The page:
Winona State University's Newspaper since 1919

The Winonan

Winona State University's Newspaper since 1919

The Winonan

Winona State University's Newspaper since 1919

The Winonan

To Smoke or not to Smoke: Marijuana Legalization in the State of Minnesota

What are the effects of Marijuana?

Winona State University is a dry campus just like most other public four-year colleges in Minnesota. In almost every State University, the unlawful use, distribution, marketing, and possession of drugs and alcohol is prohibited.

On Aug. 1, Minnesota allows for the use and possession (2 ounces) of recreational cannabis and cannabis products for people 21 and older. According to the federal agency- the Drug Enforcement Administration (DEA) “Marijuana is a mind-altering (psychoactive) drug, produced by the Cannabis sativa plant… THC (delta9-tetrahydrocannabinol) is believed to be the main ingredient that produces the psychoactive effect.”

Although this law passed through the state, it is not currently passed federally.

Fourth-year student Luke Ott has been a supporter of the legalization of marijuana for a while.

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“I have looked at how legalizing marijuana has benefitted other states by providing more tax income back to those states,” Ott said. “Allowing them to use the added revenue to improve infrastructure and fund new and current state programs.”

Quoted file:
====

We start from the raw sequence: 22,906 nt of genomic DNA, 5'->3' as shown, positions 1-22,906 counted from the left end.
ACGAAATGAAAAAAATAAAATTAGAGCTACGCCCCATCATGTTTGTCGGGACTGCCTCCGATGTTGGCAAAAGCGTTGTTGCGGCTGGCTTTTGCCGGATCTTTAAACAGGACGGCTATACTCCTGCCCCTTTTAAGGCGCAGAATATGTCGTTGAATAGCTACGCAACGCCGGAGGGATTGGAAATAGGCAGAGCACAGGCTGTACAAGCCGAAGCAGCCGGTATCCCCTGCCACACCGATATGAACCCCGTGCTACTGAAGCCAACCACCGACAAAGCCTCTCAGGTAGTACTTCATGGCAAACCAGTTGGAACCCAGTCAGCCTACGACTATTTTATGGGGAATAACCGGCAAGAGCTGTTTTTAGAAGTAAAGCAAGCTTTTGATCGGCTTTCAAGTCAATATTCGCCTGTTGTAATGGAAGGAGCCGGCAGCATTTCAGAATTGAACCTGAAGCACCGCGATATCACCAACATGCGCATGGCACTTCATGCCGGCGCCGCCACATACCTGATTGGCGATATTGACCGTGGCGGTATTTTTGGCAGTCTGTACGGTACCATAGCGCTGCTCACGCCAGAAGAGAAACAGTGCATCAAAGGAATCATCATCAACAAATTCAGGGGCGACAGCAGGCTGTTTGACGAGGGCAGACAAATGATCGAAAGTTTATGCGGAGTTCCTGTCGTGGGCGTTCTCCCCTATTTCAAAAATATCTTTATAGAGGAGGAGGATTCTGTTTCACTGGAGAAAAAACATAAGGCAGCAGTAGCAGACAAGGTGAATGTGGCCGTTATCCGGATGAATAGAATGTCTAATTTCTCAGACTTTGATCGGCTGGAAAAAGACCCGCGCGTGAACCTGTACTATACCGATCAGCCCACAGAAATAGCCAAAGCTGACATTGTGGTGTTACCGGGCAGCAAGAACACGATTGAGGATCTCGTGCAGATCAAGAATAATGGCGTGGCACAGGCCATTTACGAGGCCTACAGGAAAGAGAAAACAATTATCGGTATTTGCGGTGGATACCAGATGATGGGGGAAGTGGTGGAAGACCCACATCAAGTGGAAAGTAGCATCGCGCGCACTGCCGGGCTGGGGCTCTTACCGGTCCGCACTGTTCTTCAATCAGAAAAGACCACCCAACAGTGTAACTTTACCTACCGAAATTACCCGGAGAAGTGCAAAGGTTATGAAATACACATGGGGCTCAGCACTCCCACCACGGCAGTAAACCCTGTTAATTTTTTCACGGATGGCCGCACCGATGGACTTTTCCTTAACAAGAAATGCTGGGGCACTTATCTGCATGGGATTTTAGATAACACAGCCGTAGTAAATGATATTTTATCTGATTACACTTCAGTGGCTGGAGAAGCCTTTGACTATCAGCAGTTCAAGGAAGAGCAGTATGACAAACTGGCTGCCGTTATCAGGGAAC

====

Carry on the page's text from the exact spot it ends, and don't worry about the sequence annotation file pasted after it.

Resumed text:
In the past, mostly for weddings or special events approved by the WSU President of the University, the dry campus policy isn’t applied and alcohol has been served at events on campus. While there can be expectations to dry campus policies, if the proper paperwork is done and the event follows the rules and regulations outlined in the paperwork- an event can take place. Any violations of these rules, like serving alcohol to a minor, will not only break the agreement signed with the university it also breaks state and federal laws.

“[WSU policy remaining the same] makes sense because it is a federal organization and they have to abide by certain laws so I’m not offended by it,” Third-year student Noelle McKinney said. “I don’t think it’ll have a negative or positive impact [on campus], I just think it’ll make things a little different and it’ll make access to weed a lot easier.”

Per the 10th Amendment, Congress does not have the power to make laws about education which leaves the states individually to create these laws. While this is followed in our society there are loopholes to this. For a school to receive certain types of federal funding, public or private, they must follow federal law in their institutions.